Belt and Road Water Projects Need Extreme Caution

Belt and Road Water Projects Need Extreme Caution

It is always soothing to republish articles which reflect wider acceptance of your own views.  This is the case with a piece by  Wang Jiamei of the Global Times published on April 24 2019

Photo: chilren crossing a bridge over Budhi-Gandaki River in Arughat settlement to be submerged by Budhi Gandaki HPP. RwB

With the implementation of the Belt and Road Initiative (BRI), the importance of the water conservancy sector in infrastructure construction has been well recognized in the global arena. However, despite ample development opportunities, there are still enormous risks and challenges in projects involving water-resource exploitation, and Chinese companies must be cautious when participating in such projects.

Water conservancy projects are tricky, as well-intentioned moves may often trigger local opposition. On November 11, 2015, China and Mongolia issued a joint statement about the development of large industrial projects, including the construction of a hydropower project on the Selenga River. The Mongolian government also planned to build another 10 large dams in the Baikal Basin for the purposes of cutting carbon emissions and reducing energy dependence on Russia.

Meanwhile, Mongolia obtained a $1 billion loan from the Export-Import Bank of China, which was supposed to be used for the construction of the Egiin Gol hydropower project. A $100 million concession for access roads and bridges was awarded to China Gezhouba.

However, the cooperation scheme was met with strong opposition from Russia. Since the Selenga River is the principal source of Lake Baikal, accounting for 80 percent of the lake’s water inflow, the potential impacts of damming the Selenga River on Lake Baikal could be huge and irreversible, and may even risk drying up the massive lake. Due to concerns over the cross-border impacts, the construction was suspended.

Unlike other overseas infrastructure projects like roads, bridges and railways, water conservancy projects are often much more complicated and sensitive when it comes to trans-boundary water issues. Environmental concerns, political instability, suspicion and confrontation between stakeholders along the rivers may undermine China’s cross-border water cooperation, and this wasn’t uncommon in the past.

For instance, in November 2017, Nepal scrapped a $2.5 billion deal with China Gezhouba Group to build a 1,200 MW hydroelectric plant on the Budhi Gandaki River, one of the main tributaries of the Ganga River system in India. Since Nepal, as one of the world’s less developed countries, really needs to release its hydropower potential to address the power shortage problem that has harmed its economic development, it was generally speculated that India’s interference and obstruction forced Nepal to cancel the project. Then, one year later, Nepal’s new government reversed its predecessor’s decision and restored the hydropower plant contract to Gezhouba.(The RwB still believes it is destined to fail)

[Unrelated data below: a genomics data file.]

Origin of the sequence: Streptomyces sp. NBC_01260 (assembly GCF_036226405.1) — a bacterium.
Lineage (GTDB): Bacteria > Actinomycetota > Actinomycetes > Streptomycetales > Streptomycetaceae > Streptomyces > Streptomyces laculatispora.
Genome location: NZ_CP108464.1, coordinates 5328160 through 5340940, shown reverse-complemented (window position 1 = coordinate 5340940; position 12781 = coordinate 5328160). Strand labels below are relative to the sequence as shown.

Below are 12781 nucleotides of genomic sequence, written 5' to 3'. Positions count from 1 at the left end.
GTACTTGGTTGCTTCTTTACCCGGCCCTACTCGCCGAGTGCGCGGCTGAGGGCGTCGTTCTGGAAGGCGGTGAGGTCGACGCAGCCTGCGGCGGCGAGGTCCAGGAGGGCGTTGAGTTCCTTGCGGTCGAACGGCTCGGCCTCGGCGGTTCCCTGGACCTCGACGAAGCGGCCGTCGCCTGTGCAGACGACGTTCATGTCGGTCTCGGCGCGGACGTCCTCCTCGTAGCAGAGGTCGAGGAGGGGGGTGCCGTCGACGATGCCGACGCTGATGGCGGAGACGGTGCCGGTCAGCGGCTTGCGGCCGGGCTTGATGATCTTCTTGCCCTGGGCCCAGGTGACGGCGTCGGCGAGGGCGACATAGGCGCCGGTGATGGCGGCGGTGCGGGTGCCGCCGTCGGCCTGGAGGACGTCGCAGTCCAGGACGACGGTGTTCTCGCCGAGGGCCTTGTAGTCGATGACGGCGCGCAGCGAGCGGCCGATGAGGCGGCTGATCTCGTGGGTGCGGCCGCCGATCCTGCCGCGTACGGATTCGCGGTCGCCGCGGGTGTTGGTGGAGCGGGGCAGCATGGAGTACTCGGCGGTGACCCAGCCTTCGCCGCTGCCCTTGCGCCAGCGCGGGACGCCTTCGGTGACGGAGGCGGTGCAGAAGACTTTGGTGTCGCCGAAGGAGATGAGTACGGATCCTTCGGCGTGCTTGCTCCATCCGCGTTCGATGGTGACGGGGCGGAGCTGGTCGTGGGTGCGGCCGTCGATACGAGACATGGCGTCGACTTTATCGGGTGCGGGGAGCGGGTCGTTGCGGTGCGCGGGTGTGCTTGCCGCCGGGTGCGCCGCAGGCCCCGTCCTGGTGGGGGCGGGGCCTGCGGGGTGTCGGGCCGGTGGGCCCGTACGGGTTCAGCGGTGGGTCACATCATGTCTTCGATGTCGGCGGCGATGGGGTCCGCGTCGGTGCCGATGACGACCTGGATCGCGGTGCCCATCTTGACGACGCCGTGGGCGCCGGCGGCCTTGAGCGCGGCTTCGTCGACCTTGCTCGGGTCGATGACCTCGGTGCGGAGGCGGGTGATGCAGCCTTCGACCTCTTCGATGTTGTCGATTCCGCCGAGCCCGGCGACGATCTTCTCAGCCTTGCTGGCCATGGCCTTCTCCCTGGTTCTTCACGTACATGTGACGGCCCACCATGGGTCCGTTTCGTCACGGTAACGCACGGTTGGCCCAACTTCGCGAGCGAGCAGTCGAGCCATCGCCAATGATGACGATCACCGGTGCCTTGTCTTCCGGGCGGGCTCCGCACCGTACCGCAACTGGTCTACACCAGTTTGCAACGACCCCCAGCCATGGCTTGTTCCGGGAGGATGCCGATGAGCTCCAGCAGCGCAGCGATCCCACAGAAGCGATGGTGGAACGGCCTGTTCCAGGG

If anything, such development only highlights the risks and uncertainties of trans-boundary water conservancy projects, which is why China must be cautious in assessing the potential environmental and ecological impacts as well as economic and political risks of hydro projects in countries along the river when participating in such projects. At the same time, building trans-boundary water conservancy projects requires strengthened communication and coordination with all interested parties through the establishment of specific multilateral coordination and cooperation mechanisms.

Water resources are the primary resource for ensuring the economic development and social stability of a country or region. Therefore, the difficulty in convincing countries that share trans-boundary rivers on water cooperation is understandable, but regional cooperation along the Lancang-Mekong River could be seen as a reference to resolve concerns with other countries over water projects.

In 2017, the Mekong River Commission, an intergovernmental organization whose members include Cambodia, Laos, Thailand and Vietnam, confirmed that Chinese dams on the Lancang River have beneficial impacts instead of a detrimental impact on water flow in downstream countries. (We strongly question this optimistic stance not supported by specific reference to documents) Apparently, enhancing coordination and collaboration on water resource exploitation and the sharing of information are key to resolving concerns over the impact on water resources in downstream countries.

China has rich experience and sufficient funds for the exploitation and utilization of water resources, with technical advantages and practical experience in the construction of hydropower stations and dams. Therefore, the nation should give full play to its strengths when participating in water infrastructure in countries along the BRI route. During this process, efforts to assess and eliminate adverse impacts on the ecological environment are essential. In the meantime, a proper coordination mechanism is also needed to strengthen communication and information sharing among various interested parties.

The author is a reporter with the Global Times.